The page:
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History

Spring Course Offerings

Visit the Registrar’s webpage or Webadvisor for additional information

PLEASE NOTE THAT COURSE AVAILABILITY AND TIMES CHANGE FREQUENTLY. CHECK BACK OFTEN FOR UPDATES.

SPRING 2016

HIST 121: Modern European History
MWF 9:10-10:10
David Galaty


Social, intellectual, political, and economic elements of European history, 1648 to the present. The scientific revolution, Enlightenment, national political revolutions, capitalism, industrial development, overseas imperial expansion. The formation of mass political and social institutions, avant-garde and popular culture, the Thirty Years’ War of the 20th century, bolshevism, fascism, the Cold War, and the revolutions of 1989.

Prerequisites: None 

HIST 134: US: Revolution to Empire
TTH 1:50-3:20

Reiko Hillyer

Introduction to United States. How the young American nation coped with major changes and adjustments in its first century. Emergence of politi- cal parties; wars with Indians and Mexico, and expansion into a continental nation; the lingering problem of slavery; the rise of industry and urbanization; immigration; the development of arts and letters into a new national culture.

Prerequisite: None 

HIST 142: Modern Latin American History
TTH 9:40-11:10
Elliott Young

Confrontation with the complexity of modern Latin America through historical analysis of the roots of contemporary society, politics, and culture. Through traditional texts, novels, films, and lectures, exploration of the historical construction of modern Latin America. Themes of unity and diversity, continuity and change as framework for analyzing case studies of selected countries.

Prerequisites: None

HIST 213: Chinese History Through Biography
TTH 1:50-3:20
Susan Glosser

Political, economic, and cultural history of China, traced through the lives of individual Chinese, including the mighty and the low: venerable philosophers and historians, powerful women, mighty emperors, conscientious officials, laboring women and men, evangelizing missionaries, zealots of all political persuasions. Sixth century B.C.E. to late 20th century, with emphasis on the 19th and 20th centuries. Lectures cover historical milieu in which various subjects lived. Through class discussion and essay assignments, students unite their knowledge of particular individuals and the broad sweep of events to form a rich and lively familiarity with Chinese history.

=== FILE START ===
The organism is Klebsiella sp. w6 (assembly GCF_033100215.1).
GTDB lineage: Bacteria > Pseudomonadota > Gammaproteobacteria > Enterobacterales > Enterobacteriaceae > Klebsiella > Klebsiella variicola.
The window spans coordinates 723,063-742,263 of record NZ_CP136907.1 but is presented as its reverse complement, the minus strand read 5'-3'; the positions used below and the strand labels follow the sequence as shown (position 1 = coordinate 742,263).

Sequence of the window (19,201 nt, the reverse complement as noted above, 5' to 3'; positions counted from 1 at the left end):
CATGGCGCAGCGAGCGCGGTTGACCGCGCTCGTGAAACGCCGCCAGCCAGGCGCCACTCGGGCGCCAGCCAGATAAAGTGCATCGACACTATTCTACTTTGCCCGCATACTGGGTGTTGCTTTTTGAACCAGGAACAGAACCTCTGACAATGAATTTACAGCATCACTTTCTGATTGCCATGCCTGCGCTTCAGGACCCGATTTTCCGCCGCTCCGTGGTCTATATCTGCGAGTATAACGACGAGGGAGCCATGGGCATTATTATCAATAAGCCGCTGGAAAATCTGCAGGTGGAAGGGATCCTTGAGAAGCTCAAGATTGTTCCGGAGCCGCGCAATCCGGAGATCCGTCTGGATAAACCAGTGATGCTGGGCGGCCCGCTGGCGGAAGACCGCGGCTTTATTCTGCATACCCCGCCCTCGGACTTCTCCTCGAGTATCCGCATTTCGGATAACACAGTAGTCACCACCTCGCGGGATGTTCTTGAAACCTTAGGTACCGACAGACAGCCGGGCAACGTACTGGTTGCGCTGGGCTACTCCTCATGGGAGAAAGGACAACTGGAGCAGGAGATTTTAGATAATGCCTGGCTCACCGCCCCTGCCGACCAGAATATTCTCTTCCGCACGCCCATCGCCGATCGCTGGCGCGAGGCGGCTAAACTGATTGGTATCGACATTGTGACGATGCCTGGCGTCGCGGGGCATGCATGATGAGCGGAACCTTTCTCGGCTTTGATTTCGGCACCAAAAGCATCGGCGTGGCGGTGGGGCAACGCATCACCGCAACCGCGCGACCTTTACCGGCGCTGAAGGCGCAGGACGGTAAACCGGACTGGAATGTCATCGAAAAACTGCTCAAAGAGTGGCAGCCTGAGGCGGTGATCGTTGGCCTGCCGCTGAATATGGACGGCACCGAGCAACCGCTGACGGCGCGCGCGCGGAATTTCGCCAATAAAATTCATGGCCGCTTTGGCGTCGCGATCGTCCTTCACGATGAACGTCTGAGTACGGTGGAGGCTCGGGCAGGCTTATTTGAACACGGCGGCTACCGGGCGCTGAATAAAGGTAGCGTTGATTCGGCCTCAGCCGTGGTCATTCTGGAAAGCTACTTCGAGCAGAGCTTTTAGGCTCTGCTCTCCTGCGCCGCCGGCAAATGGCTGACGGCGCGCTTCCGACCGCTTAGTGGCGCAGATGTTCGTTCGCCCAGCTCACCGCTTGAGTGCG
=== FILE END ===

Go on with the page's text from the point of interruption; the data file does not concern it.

Prerequisites: None.
Restrictions: Sophomore standing unless section number is preceded by an “F.”


HIST 242: Borderland: US-Mexico-16th Century to Present
MW 3:00-4:30
Elliott Young

The concept and region known as the Borderlands from when it was part of norther New Spain to its present incarnation as the U.S.-Mexico border. Thematic focus on the roles of imperialism and capitalism in the formation of borderlands race, class, gender, and national identities. The transformation of this region from a frontier between European empires to a borderline between nations.

Prerequisites: None

 

HIST 259: India: Age of Empire 500-1800
MWF 9:10-10:10
David Campion

The political, cross-cultural, and social development of the Indian subcontinent from the classical civilizations of late antiquity to the beginning of colonial rule in the 18th century. The artistic and architectural achievements of Indo-Islamic civilization; the Mughal Empire and regional policies; religious and cultural syncretism; the influence of contact with the West. Special emphasis on the historical antecedents of contemporary debates about regional identities, state formation and fragmentation, and the origins of colonial rule.

Prerequisites: None

 

HIST 297-01: History of Science, Technology, and Culture
MWF 1:50-2:50
David Galaty

Focus on the mutual interaction of science, technology, and culture in Europe from the scientific revolution to the modernist revolution, 1600-1920. We examine the origins of our ideas about the natural and human worlds, our use of these ideas to create an increasingly human-made world, and the ways in which new cultural forms stimulate new scientific and technological ideas

Prerequisites: None